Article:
A Day at the Beach Nature Photography

It’s been a bit warm for me the last few days, nearly reaching 60*F (16c). I took my socks and shoes off and headed for the beach to do some target practice with my pistol and then some walking in tidepools and taking a few shots with my camera instead. I hope you guys enjoy.

Huge slabs of coal on this section of the beach.
Barnacles, limpets, neptunea, clay, cool rocks, and seaweed abound.
Some tidepools look like a whole different world.
A larger pool cascades over the edge of the coal and makes its way into the ocean while mussels cling to the coal’s surface.
Itty-bitty baby neptunea leave trails in the wet sand.
Barnacles, barnacles, barnacles.
Sooo many neptunea. These about the size of a large kumquat or strawberry.
Clay covered coal. Stretching up to the sand/clay on the beach, and the cliffs beyond.
The coal several feet thick, at some point cracked and the movement of the tides has worn it apart and allowed it to shift.
Neptunea, limpets, seaweed, and a broken clam shell, all clinging to the side of the coal slab.
I found it interesting there were baby barnacles lined in a row along the edges of the mussels’ shells. Watching each of the creatures open and closing with the heat of the sun and the moisture evaporating was quite interesting for me to observe.

tara caribou | ©2021

All photos are mine. Unedited and raw.

42 Comments on “A Day at the Beach Nature Photography

    • They certainly used to. Thirty years ago there was life all over the beaches, alllll types and kinds. Now it’s almost a desert. No starfishes. No sea anemones. No little fish. Rarely crabs or clams. Sickly seaweed. Hardly any limpets or mussels. This is the first year in over ten years I’ve seen this much life…. and there was barely any. It’s a sad state of the world that no one really talks about. But I see it first hand. Makes me sad so enjoy what little I find.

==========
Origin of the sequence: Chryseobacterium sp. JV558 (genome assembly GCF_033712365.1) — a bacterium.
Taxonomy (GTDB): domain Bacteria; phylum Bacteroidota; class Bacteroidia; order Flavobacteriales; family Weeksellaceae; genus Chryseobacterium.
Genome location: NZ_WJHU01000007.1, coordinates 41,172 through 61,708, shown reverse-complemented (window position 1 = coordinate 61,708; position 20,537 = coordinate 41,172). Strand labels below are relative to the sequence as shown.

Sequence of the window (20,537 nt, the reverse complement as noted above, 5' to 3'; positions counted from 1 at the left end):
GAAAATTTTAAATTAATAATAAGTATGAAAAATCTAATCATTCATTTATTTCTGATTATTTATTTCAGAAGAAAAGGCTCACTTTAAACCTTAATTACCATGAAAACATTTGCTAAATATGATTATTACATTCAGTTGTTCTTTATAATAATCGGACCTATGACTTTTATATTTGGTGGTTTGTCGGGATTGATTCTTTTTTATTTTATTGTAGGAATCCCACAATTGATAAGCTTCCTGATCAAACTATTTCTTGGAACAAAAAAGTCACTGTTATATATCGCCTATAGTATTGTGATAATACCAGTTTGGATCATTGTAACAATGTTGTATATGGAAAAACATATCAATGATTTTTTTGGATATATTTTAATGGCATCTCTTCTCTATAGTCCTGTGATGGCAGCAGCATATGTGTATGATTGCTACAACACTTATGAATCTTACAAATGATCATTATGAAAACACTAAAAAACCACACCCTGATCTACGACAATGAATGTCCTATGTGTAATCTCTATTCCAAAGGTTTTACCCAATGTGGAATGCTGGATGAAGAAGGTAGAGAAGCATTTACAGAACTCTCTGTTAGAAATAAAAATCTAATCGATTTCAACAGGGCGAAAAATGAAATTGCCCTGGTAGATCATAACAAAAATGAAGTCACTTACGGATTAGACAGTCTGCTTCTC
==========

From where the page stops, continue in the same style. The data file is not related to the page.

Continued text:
Liked by 1 person

      • We have the same problem with the beaches down here in Santa Cruz, they just don’t have the amount of life that they used to have. Once I saw two coho salmon swimming up the San Lorenzo River and I was absolutely delighted, seeing spawning fish in our river which once numbered around 2 million is like seeing bigfoot.

        Liked by 1 person

  1. Pingback: Soul Food – Flicker of Thoughts

    • Well it’s a couple miles to the beach and then I drove down the beach… I dunno… a mile or so. I wanted to do some target practice with my pistol, so I go down where it won’t bother anyone.

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  2. Wonderful pictures, Tara. You’ve really captured another world with those. 16c sure is warm. Alaska could become a package beach holiday location if this global warming thing continues. ‘The Benidorm of The North’, ‘The Alaskan Riviera.’

    Liked by 1 person

    • Hahaha! Oh goodness, I hope not! I like the fact there are very few people here! As it is, King Salmon fishing in the rivers opened and suddenly there are a thousand people here that weren’t here two days ago. ahhhh summer in Alaska.

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  3. my kinda day out, I love the beach for beachcombing, paddle the tide line, seeing what’s been washed up and just resting my weary eyes on the distant distance 🙂

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  4. Amazing clicks of those beautiful little creatures.
    nature has so many beautiful things to offer!
    The sea has always roused a lot of curiosity in me and it has never failed to surprise me with something new each time.
    Did you discover anything new at the beach this time?

    Liked by 1 person

    • Well the huge slabs of coal were bigger than I’d seen. We have coal all over our beaches but in over 40 years being here, I’ve never seen any that large. It was very cool.

      Like

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